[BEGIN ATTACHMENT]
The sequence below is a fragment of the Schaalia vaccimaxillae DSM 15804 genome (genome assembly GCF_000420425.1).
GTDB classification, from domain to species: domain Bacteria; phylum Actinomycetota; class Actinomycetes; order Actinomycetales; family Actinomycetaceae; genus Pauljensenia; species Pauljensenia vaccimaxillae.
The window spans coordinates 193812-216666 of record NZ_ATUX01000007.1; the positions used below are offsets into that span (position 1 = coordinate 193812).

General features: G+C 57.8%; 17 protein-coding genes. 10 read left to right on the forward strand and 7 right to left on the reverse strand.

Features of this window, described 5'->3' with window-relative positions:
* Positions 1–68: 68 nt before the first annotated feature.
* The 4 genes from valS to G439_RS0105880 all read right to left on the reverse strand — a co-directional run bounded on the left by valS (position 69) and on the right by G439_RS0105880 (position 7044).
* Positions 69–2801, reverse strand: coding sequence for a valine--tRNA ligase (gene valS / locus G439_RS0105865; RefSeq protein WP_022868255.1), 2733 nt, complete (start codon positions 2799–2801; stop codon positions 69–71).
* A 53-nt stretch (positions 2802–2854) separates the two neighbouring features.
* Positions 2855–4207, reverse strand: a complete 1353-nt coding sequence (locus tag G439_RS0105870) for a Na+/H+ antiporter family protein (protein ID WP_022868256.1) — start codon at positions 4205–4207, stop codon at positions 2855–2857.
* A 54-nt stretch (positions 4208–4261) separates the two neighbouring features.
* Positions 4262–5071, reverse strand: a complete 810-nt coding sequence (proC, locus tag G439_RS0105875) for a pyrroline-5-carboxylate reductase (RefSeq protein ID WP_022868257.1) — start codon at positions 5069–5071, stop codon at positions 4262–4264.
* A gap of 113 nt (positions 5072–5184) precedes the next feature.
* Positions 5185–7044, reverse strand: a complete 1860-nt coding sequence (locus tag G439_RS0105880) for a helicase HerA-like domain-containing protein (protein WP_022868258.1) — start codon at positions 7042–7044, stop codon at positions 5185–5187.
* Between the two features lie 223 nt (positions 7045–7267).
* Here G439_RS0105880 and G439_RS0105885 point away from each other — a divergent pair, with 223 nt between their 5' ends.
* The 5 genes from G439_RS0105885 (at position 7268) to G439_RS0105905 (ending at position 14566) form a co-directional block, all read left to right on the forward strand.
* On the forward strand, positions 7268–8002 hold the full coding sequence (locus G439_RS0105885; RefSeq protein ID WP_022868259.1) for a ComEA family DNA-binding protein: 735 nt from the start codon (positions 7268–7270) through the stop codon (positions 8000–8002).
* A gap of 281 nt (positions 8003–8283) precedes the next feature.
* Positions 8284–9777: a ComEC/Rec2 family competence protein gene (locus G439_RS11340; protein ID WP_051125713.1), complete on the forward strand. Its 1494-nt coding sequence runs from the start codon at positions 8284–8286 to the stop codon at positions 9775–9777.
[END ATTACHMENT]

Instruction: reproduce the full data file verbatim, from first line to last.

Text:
The sequence below is a fragment of the Schaalia vaccimaxillae DSM 15804 genome (genome assembly GCF_000420425.1).
GTDB classification, from domain to species: domain Bacteria; phylum Actinomycetota; class Actinomycetes; order Actinomycetales; family Actinomycetaceae; genus Pauljensenia; species Pauljensenia vaccimaxillae.
The window spans coordinates 193812-216666 of record NZ_ATUX01000007.1; the positions used below are offsets into that span (position 1 = coordinate 193812).

General features: G+C 57.8%; 17 protein-coding genes. 10 read left to right on the forward strand and 7 right to left on the reverse strand.

Features of this window, described 5'->3' with window-relative positions:
* Positions 1–68: 68 nt before the first annotated feature.
* The 4 genes from valS to G439_RS0105880 all read right to left on the reverse strand — a co-directional run bounded on the left by valS (position 69) and on the right by G439_RS0105880 (position 7044).
* Positions 69–2801, reverse strand: coding sequence for a valine--tRNA ligase (gene valS / locus G439_RS0105865; RefSeq protein WP_022868255.1), 2733 nt, complete (start codon positions 2799–2801; stop codon positions 69–71).
* A 53-nt stretch (positions 2802–2854) separates the two neighbouring features.
* Positions 2855–4207, reverse strand: a complete 1353-nt coding sequence (locus tag G439_RS0105870) for a Na+/H+ antiporter family protein (protein ID WP_022868256.1) — start codon at positions 4205–4207, stop codon at positions 2855–2857.
* A 54-nt stretch (positions 4208–4261) separates the two neighbouring features.
* Positions 4262–5071, reverse strand: a complete 810-nt coding sequence (proC, locus tag G439_RS0105875) for a pyrroline-5-carboxylate reductase (RefSeq protein ID WP_022868257.1) — start codon at positions 5069–5071, stop codon at positions 4262–4264.
* A gap of 113 nt (positions 5072–5184) precedes the next feature.
* Positions 5185–7044, reverse strand: a complete 1860-nt coding sequence (locus tag G439_RS0105880) for a helicase HerA-like domain-containing protein (protein WP_022868258.1) — start codon at positions 7042–7044, stop codon at positions 5185–5187.
* Between the two features lie 223 nt (positions 7045–7267).
* Here G439_RS0105880 and G439_RS0105885 point away from each other — a divergent pair, with 223 nt between their 5' ends.
* The 5 genes from G439_RS0105885 (at position 7268) to G439_RS0105905 (ending at position 14566) form a co-directional block, all read left to right on the forward strand.
* On the forward strand, positions 7268–8002 hold the full coding sequence (locus G439_RS0105885; RefSeq protein ID WP_022868259.1) for a ComEA family DNA-binding protein: 735 nt from the start codon (positions 7268–7270) through the stop codon (positions 8000–8002).
* A gap of 281 nt (positions 8003–8283) precedes the next feature.
* Positions 8284–9777: a ComEC/Rec2 family competence protein gene (locus G439_RS11340; protein ID WP_051125713.1), complete on the forward strand. Its 1494-nt coding sequence runs from the start codon at positions 8284–8286 to the stop codon at positions 9775–9777.